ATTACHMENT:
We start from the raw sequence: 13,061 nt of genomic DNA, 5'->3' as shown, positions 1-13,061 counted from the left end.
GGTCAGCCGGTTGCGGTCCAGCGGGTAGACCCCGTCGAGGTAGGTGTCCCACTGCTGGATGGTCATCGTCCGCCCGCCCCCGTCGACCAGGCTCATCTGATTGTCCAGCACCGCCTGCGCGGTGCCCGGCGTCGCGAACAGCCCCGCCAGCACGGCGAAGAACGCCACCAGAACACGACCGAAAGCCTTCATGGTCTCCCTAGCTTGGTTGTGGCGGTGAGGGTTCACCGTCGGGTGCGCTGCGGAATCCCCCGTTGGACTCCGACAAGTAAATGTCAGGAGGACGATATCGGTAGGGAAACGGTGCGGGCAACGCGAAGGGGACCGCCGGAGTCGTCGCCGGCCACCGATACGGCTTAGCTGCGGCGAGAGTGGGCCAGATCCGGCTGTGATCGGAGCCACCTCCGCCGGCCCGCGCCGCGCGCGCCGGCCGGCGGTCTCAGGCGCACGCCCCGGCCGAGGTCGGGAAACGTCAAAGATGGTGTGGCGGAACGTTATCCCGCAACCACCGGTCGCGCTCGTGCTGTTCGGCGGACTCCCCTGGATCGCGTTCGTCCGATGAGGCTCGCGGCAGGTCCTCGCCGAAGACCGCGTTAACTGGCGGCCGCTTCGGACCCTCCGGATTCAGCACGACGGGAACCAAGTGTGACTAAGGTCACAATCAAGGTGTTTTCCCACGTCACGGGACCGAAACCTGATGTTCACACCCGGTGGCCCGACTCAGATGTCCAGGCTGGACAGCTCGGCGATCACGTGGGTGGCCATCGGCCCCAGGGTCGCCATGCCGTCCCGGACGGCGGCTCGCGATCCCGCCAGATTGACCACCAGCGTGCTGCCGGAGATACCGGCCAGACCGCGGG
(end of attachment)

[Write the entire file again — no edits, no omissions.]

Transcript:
We start from the raw sequence: 13,061 nt of genomic DNA, 5'->3' as shown, positions 1-13,061 counted from the left end.
GGTCAGCCGGTTGCGGTCCAGCGGGTAGACCCCGTCGAGGTAGGTGTCCCACTGCTGGATGGTCATCGTCCGCCCGCCCCCGTCGACCAGGCTCATCTGATTGTCCAGCACCGCCTGCGCGGTGCCCGGCGTCGCGAACAGCCCCGCCAGCACGGCGAAGAACGCCACCAGAACACGACCGAAAGCCTTCATGGTCTCCCTAGCTTGGTTGTGGCGGTGAGGGTTCACCGTCGGGTGCGCTGCGGAATCCCCCGTTGGACTCCGACAAGTAAATGTCAGGAGGACGATATCGGTAGGGAAACGGTGCGGGCAACGCGAAGGGGACCGCCGGAGTCGTCGCCGGCCACCGATACGGCTTAGCTGCGGCGAGAGTGGGCCAGATCCGGCTGTGATCGGAGCCACCTCCGCCGGCCCGCGCCGCGCGCGCCGGCCGGCGGTCTCAGGCGCACGCCCCGGCCGAGGTCGGGAAACGTCAAAGATGGTGTGGCGGAACGTTATCCCGCAACCACCGGTCGCGCTCGTGCTGTTCGGCGGACTCCCCTGGATCGCGTTCGTCCGATGAGGCTCGCGGCAGGTCCTCGCCGAAGACCGCGTTAACTGGCGGCCGCTTCGGACCCTCCGGATTCAGCACGACGGGAACCAAGTGTGACTAAGGTCACAATCAAGGTGTTTTCCCACGTCACGGGACCGAAACCTGATGTTCACACCCGGTGGCCCGACTCAGATGTCCAGGCTGGACAGCTCGGCGATCACGTGGGTGGCCATCGGCCCCAGGGTCGCCATGCCGTCCCGGACGGCGGCTCGCGATCCCGCCAGATTGACCACCAGCGTGCTGCCGGAGATACCGGCCAGACCGCGGG